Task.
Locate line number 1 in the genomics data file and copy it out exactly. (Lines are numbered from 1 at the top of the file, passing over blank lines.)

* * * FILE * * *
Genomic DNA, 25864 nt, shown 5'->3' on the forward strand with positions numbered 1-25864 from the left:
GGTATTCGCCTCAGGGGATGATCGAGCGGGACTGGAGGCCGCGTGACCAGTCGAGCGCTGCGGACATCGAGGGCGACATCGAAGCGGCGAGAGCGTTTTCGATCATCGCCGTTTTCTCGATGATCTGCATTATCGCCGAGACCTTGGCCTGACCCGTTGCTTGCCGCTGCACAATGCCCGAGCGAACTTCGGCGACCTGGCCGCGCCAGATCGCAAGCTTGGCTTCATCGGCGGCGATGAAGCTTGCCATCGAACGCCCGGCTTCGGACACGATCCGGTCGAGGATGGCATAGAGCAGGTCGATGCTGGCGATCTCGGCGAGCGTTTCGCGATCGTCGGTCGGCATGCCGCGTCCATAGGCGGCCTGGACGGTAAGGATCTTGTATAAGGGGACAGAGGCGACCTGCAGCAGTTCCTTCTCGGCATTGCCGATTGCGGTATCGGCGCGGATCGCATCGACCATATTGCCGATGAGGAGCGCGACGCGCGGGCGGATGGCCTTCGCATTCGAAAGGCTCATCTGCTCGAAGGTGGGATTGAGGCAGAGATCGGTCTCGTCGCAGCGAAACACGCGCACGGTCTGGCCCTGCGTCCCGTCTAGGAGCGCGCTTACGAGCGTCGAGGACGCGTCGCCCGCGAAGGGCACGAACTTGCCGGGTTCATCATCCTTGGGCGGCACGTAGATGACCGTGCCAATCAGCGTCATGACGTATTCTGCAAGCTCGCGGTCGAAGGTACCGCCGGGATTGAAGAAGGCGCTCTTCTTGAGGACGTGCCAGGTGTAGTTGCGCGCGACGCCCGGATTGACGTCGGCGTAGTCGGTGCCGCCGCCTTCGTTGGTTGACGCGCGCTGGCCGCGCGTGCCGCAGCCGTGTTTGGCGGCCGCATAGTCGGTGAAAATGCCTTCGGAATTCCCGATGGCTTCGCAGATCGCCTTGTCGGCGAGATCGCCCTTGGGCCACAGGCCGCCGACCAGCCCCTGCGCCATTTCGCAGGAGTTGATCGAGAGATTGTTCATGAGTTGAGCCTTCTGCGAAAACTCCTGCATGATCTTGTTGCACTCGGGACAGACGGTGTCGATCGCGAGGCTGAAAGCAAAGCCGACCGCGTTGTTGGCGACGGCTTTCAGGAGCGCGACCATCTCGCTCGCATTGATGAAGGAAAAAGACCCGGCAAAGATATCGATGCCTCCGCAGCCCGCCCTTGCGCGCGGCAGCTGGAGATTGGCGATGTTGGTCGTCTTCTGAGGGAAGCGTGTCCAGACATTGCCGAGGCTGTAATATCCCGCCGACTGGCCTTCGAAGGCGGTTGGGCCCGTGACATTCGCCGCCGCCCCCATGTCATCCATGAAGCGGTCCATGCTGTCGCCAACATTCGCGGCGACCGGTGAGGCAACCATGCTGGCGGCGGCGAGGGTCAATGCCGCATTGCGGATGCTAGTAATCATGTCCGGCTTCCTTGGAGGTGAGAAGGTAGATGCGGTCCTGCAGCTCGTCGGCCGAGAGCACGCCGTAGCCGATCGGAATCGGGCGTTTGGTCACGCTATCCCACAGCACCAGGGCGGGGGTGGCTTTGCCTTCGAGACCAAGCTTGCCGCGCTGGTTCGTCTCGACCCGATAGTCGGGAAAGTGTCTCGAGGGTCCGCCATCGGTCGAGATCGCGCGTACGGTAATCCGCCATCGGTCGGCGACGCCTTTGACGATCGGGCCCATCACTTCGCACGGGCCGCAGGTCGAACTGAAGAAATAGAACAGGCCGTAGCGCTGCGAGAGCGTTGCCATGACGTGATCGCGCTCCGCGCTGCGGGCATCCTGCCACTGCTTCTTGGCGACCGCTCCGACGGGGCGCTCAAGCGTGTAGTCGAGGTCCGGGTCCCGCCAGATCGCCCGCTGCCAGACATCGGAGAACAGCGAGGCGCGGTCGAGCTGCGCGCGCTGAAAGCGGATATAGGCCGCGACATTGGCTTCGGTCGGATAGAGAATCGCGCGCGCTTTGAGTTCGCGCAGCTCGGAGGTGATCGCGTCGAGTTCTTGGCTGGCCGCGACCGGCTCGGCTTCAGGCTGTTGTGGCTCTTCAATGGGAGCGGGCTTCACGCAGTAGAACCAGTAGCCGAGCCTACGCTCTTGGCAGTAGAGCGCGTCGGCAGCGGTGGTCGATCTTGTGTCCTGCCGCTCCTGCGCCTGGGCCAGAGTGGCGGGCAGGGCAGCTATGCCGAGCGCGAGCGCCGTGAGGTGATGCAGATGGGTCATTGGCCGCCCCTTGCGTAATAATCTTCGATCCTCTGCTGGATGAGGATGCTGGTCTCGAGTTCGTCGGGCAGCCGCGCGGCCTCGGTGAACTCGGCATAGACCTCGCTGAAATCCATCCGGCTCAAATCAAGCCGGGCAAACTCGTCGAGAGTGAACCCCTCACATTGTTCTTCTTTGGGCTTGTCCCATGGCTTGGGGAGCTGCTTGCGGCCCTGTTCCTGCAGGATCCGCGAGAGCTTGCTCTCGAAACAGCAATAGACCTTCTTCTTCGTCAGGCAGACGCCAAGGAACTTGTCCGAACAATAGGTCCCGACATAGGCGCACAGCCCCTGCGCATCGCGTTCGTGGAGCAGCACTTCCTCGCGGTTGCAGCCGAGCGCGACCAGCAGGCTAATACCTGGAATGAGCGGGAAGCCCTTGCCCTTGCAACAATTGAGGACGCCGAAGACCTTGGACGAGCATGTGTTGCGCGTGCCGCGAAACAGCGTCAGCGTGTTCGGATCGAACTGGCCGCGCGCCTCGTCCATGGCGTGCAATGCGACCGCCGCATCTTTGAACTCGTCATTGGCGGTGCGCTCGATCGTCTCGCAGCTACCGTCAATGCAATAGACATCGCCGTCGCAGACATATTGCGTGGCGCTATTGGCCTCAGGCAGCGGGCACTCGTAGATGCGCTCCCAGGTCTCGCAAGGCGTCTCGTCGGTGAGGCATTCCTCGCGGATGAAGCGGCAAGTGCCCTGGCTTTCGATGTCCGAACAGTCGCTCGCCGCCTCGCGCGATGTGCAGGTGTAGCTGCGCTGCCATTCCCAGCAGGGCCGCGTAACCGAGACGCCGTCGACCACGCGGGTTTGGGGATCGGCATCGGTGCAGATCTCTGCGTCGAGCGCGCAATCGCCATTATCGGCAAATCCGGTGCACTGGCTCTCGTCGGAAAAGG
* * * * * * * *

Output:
Genomic DNA, 25864 nt, shown 5'->3' on the forward strand with positions numbered 1-25864 from the left: